Cliff and Ord (1969), published forty years ago, marked a turning point in the treatment of spatial autocorrelation in quantitative geography. It provided the framework needed by any applied researcher to attempt an implementation for a different system, possibly using a different programming language. In this spirit, here we examine how spatial weights have been represented in implementations and may be reproduced, how the tabulated results in the paper may be reproduced, and how they may be extended to cover simulation.

One of the major assertions of Cliff and Ord (1969) is that their statistic advances the measurement of spatial autocorrelation with respect to Moran (1950) and Geary (1954) because a more general specification of spatial weights could be used. This more general form has implications both for the preparation of the weights themselves, and for the calculation of the measures. We will look at spatial weights first, before moving on to consider the measures presented in the paper and some of their subsequent developments. Before doing this, we will put together a data set matching that used in Cliff and Ord (1969). They provide tabulated data for the counties of the Irish Republic, but omit Dublin from analyses. A shapefile included in this package, kindly made available by Michael Tiefelsdorf, is used as a starting point:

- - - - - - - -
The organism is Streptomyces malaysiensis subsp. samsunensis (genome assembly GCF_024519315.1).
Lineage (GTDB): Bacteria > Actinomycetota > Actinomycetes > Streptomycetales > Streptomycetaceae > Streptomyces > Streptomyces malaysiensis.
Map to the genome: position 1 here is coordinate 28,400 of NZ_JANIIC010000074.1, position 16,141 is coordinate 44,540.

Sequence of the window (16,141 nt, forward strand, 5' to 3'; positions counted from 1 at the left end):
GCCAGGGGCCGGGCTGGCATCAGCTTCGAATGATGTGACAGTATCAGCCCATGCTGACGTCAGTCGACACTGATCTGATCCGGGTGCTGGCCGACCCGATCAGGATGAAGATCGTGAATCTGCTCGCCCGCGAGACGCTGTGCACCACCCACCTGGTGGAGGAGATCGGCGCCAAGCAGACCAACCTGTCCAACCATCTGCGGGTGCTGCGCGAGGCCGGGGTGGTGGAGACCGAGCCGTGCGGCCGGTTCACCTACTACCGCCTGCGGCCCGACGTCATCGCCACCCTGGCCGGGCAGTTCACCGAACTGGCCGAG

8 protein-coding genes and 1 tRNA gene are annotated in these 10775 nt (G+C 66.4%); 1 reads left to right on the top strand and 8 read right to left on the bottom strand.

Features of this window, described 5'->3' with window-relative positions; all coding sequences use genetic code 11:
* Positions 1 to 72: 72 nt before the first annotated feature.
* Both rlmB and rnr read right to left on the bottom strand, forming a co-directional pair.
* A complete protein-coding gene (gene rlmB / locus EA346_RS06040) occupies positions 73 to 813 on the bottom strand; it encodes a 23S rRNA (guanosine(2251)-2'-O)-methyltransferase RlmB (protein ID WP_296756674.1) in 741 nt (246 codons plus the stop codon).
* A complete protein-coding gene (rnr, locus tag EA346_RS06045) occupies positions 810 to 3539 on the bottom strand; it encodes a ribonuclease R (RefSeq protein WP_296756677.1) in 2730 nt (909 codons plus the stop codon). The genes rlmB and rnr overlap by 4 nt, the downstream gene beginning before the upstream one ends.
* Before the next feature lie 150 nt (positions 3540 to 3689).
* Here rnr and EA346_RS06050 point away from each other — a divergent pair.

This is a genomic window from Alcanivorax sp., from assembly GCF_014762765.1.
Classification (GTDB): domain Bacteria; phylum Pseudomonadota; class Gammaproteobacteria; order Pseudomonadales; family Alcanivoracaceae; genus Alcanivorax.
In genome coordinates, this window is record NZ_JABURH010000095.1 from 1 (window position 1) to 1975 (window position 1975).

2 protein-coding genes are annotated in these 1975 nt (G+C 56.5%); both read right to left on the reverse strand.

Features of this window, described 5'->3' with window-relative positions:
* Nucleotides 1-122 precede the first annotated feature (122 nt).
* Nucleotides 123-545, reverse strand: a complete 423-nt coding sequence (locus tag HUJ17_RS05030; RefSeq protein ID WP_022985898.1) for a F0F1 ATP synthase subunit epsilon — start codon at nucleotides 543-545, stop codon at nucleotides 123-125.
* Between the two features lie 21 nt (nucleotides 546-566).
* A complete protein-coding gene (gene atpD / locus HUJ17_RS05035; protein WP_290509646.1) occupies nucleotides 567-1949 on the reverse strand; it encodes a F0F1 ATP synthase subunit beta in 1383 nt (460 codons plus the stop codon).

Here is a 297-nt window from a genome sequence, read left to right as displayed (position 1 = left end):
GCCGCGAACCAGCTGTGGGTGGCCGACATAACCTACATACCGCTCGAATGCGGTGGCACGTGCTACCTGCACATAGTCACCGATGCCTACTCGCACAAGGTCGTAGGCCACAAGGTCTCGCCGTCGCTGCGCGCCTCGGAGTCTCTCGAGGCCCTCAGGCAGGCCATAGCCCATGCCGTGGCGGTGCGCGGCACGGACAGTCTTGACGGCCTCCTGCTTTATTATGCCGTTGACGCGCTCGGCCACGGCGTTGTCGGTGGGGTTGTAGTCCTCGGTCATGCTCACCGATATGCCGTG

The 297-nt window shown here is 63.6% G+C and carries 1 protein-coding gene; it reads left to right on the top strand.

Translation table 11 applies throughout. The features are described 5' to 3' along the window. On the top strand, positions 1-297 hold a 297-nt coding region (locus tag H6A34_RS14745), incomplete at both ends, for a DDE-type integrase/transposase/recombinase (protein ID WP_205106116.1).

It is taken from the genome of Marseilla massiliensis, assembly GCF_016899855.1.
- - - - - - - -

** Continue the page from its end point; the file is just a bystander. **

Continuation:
if (require(rgdal, quietly=TRUE)) {
  eire <- readOGR(system.file("shapes/eire.shp", package="spData")[1])
} else {
  require(maptools, quietly=TRUE)
  eire <- readShapeSpatial(system.file("shapes/eire.shp", package="spData")[1])
row.names(eire) <- as.character(eire$names)
proj4string(eire) <- CRS("+proj=utm +zone=30 +ellps=airy +units=km")
## [1] "SpatialPolygonsDataFrame"
## attr(,"package")
## [1] "sp"